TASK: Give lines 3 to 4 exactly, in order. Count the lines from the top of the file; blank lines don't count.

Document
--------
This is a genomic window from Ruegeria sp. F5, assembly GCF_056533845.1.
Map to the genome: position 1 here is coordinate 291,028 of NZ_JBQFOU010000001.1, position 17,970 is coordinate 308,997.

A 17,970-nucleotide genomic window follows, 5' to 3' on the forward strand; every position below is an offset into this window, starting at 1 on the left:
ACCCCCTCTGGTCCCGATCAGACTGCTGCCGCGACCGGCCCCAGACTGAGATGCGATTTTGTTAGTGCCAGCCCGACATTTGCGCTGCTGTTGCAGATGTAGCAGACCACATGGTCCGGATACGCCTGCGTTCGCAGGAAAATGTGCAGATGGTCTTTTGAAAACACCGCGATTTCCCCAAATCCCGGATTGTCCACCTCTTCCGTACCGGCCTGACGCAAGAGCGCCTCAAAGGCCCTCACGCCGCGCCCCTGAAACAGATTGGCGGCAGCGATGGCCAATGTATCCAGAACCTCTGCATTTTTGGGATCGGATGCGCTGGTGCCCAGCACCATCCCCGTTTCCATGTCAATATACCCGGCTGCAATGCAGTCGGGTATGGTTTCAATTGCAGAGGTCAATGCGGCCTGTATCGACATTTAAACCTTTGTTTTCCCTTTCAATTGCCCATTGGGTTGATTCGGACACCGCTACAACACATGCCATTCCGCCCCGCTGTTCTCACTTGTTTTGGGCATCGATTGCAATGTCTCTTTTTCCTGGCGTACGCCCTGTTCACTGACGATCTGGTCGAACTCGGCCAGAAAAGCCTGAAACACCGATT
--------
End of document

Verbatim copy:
A 17,970-nucleotide genomic window follows, 5' to 3' on the forward strand; every position below is an offset into this window, starting at 1 on the left:
ACCCCCTCTGGTCCCGATCAGACTGCTGCCGCGACCGGCCCCAGACTGAGATGCGATTTTGTTAGTGCCAGCCCGACATTTGCGCTGCTGTTGCAGATGTAGCAGACCACATGGTCCGGATACGCCTGCGTTCGCAGGAAAATGTGCAGATGGTCTTTTGAAAACACCGCGATTTCCCCAAATCCCGGATTGTCCACCTCTTCCGTACCGGCCTGACGCAAGAGCGCCTCAAAGGCCCTCACGCCGCGCCCCTGAAACAGATTGGCGGCAGCGATGGCCAATGTATCCAGAACCTCTGCATTTTTGGGATCGGATGCGCTGGTGCCCAGCACCATCCCCGTTTCCATGTCAATATACCCGGCTGCAATGCAGTCGGGTATGGTTTCAATTGCAGAGGTCAATGCGGCCTGTATCGACATTTAAACCTTTGTTTTCCCTTTCAATTGCCCATTGGGTTGATTCGGACACCGCTACAACACATGCCATTCCGCCCCGCTGTTCTCACTTGTTTTGGGCATCGATTGCAATGTCTCTTTTTCCTGGCGTACGCCCTGTTCACTGACGATCTGGTCGAACTCGGCCAGAAAAGCCTGAAACACCGATT